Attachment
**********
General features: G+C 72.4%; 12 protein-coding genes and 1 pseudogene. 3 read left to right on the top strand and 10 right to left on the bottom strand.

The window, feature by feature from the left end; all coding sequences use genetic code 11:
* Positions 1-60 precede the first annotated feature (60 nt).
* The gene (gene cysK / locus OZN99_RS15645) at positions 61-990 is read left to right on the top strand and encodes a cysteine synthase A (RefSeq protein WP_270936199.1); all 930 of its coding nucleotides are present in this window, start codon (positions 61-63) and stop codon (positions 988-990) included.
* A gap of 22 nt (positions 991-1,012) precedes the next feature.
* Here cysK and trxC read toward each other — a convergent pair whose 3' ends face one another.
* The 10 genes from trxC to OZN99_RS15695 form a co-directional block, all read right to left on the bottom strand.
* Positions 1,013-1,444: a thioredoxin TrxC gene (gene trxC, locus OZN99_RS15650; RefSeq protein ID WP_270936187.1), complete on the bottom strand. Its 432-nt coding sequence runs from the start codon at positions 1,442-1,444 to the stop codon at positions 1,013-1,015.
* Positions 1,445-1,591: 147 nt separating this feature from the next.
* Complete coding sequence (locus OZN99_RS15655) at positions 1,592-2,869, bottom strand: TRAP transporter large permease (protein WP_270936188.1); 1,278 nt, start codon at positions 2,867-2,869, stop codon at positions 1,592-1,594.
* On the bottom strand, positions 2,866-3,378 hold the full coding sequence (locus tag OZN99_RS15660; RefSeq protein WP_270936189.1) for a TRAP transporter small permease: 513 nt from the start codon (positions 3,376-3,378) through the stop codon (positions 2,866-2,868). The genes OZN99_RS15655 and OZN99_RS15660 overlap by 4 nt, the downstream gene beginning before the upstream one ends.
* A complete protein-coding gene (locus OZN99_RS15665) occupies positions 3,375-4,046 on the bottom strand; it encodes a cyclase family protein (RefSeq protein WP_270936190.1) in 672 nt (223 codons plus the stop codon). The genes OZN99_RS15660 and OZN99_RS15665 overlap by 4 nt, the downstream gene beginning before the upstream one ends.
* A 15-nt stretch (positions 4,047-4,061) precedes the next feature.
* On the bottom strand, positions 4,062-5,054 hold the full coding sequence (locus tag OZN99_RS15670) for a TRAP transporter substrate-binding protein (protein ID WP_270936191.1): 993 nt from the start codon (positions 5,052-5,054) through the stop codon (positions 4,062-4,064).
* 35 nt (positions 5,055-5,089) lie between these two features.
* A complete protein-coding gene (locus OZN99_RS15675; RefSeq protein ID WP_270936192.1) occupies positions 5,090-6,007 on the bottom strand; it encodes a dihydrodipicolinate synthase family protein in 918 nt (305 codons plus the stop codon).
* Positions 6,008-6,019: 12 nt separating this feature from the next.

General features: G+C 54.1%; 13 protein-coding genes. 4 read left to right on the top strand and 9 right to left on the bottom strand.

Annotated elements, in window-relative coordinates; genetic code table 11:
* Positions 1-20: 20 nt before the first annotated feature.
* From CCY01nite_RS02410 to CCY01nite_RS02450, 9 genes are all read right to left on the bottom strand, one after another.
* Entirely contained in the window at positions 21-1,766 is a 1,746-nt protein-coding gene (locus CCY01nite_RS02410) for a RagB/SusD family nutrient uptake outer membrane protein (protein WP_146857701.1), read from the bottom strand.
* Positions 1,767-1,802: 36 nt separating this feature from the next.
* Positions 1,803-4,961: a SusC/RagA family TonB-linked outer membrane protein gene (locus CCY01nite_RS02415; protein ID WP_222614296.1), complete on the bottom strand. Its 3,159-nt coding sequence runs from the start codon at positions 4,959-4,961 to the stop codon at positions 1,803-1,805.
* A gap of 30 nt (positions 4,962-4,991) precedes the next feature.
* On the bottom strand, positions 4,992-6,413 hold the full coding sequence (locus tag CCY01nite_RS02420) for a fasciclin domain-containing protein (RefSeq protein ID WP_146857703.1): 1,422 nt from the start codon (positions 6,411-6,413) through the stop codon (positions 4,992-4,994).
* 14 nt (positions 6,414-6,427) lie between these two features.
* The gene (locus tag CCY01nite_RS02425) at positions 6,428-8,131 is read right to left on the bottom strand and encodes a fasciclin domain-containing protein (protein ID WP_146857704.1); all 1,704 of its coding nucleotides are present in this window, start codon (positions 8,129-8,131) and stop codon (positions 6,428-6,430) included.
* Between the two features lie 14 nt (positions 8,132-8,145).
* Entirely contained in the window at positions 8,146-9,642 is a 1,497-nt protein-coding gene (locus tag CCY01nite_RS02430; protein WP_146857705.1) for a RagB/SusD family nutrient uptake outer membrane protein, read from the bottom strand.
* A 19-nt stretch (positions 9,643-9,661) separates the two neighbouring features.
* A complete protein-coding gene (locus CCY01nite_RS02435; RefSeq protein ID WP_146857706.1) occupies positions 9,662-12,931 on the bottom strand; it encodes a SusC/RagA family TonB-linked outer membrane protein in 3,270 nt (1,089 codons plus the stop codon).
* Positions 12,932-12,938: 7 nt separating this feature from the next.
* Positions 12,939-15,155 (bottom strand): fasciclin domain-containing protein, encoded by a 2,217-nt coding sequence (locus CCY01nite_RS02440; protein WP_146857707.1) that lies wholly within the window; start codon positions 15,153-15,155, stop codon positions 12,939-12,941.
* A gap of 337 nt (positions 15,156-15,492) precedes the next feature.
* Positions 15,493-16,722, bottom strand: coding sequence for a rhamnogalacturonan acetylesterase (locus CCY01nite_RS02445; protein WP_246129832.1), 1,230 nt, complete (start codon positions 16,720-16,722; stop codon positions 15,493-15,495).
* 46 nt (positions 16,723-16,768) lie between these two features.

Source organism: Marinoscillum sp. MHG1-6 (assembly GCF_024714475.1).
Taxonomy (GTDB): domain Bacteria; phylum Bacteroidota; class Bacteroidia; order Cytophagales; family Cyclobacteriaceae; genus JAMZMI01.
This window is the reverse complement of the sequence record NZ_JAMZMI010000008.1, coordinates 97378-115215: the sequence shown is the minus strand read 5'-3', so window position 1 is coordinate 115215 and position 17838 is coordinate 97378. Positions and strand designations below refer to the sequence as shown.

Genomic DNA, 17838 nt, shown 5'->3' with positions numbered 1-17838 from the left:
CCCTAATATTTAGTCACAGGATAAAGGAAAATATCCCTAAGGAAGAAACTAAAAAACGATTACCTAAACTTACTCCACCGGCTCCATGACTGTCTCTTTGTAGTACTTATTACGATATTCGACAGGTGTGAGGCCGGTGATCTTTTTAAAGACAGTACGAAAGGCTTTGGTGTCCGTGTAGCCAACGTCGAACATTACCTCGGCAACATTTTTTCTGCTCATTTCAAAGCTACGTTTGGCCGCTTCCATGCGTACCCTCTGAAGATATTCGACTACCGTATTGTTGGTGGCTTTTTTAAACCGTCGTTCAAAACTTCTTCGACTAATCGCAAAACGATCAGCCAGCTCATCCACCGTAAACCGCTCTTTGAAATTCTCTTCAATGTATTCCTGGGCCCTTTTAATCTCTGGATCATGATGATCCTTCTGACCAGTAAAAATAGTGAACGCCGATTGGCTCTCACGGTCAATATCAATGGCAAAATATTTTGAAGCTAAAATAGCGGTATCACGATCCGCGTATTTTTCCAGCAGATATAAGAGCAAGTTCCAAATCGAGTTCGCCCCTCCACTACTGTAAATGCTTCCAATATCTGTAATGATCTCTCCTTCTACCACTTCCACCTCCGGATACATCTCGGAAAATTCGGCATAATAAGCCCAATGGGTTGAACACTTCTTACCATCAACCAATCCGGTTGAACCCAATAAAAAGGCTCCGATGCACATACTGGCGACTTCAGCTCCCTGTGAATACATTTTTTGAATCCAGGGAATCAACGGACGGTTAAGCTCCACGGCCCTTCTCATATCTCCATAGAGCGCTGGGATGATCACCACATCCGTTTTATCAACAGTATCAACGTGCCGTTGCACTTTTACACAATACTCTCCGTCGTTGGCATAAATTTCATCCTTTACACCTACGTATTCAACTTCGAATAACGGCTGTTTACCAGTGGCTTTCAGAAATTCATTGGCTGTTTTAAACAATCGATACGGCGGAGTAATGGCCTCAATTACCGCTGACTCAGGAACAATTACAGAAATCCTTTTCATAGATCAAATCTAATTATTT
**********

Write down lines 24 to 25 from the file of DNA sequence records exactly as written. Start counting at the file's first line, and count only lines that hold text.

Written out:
* Positions 1,803-4,961: a SusC/RagA family TonB-linked outer membrane protein gene (locus CCY01nite_RS02415; protein ID WP_222614296.1), complete on the bottom strand. Its 3,159-nt coding sequence runs from the start codon at positions 4,959-4,961 to the stop codon at positions 1,803-1,805.
* A gap of 30 nt (positions 4,962-4,991) precedes the next feature.